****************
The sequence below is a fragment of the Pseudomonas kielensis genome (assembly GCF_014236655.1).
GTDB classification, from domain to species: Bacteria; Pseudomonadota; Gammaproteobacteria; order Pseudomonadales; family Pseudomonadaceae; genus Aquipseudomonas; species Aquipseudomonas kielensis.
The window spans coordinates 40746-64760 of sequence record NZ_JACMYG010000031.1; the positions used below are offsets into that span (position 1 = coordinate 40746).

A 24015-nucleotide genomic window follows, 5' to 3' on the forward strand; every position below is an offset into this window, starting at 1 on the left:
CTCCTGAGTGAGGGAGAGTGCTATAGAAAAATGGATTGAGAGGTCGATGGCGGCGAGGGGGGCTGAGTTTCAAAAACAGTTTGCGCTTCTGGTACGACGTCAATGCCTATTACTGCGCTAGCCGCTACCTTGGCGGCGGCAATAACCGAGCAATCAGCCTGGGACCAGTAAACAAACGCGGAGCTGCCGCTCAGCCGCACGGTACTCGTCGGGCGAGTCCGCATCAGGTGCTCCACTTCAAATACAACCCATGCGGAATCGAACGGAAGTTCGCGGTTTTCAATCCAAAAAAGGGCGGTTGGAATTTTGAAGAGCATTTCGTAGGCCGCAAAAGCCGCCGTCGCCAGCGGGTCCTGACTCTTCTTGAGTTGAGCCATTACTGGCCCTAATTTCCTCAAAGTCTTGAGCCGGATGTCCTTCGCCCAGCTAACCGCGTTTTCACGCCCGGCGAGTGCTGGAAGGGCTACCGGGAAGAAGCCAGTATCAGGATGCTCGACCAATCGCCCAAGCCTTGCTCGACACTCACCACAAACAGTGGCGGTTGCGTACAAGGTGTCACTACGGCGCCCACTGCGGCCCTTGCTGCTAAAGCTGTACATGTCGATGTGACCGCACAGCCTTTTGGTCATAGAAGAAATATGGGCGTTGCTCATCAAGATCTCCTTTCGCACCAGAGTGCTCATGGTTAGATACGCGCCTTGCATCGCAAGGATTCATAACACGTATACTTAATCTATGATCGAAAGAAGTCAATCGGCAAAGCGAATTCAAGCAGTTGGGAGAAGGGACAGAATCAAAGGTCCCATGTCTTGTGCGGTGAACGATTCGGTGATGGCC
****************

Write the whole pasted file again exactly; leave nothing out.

The sequence below is a fragment of the Pseudomonas kielensis genome (assembly GCF_014236655.1).
GTDB classification, from domain to species: Bacteria; Pseudomonadota; Gammaproteobacteria; order Pseudomonadales; family Pseudomonadaceae; genus Aquipseudomonas; species Aquipseudomonas kielensis.
The window spans coordinates 40746-64760 of sequence record NZ_JACMYG010000031.1; the positions used below are offsets into that span (position 1 = coordinate 40746).

A 24015-nucleotide genomic window follows, 5' to 3' on the forward strand; every position below is an offset into this window, starting at 1 on the left:
CTCCTGAGTGAGGGAGAGTGCTATAGAAAAATGGATTGAGAGGTCGATGGCGGCGAGGGGGGCTGAGTTTCAAAAACAGTTTGCGCTTCTGGTACGACGTCAATGCCTATTACTGCGCTAGCCGCTACCTTGGCGGCGGCAATAACCGAGCAATCAGCCTGGGACCAGTAAACAAACGCGGAGCTGCCGCTCAGCCGCACGGTACTCGTCGGGCGAGTCCGCATCAGGTGCTCCACTTCAAATACAACCCATGCGGAATCGAACGGAAGTTCGCGGTTTTCAATCCAAAAAAGGGCGGTTGGAATTTTGAAGAGCATTTCGTAGGCCGCAAAAGCCGCCGTCGCCAGCGGGTCCTGACTCTTCTTGAGTTGAGCCATTACTGGCCCTAATTTCCTCAAAGTCTTGAGCCGGATGTCCTTCGCCCAGCTAACCGCGTTTTCACGCCCGGCGAGTGCTGGAAGGGCTACCGGGAAGAAGCCAGTATCAGGATGCTCGACCAATCGCCCAAGCCTTGCTCGACACTCACCACAAACAGTGGCGGTTGCGTACAAGGTGTCACTACGGCGCCCACTGCGGCCCTTGCTGCTAAAGCTGTACATGTCGATGTGACCGCACAGCCTTTTGGTCATAGAAGAAATATGGGCGTTGCTCATCAAGATCTCCTTTCGCACCAGAGTGCTCATGGTTAGATACGCGCCTTGCATCGCAAGGATTCATAACACGTATACTTAATCTATGATCGAAAGAAGTCAATCGGCAAAGCGAATTCAAGCAGTTGGGAGAAGGGACAGAATCAAAGGTCCCATGTCTTGTGCGGTGAACGATTCGGTGATGGCC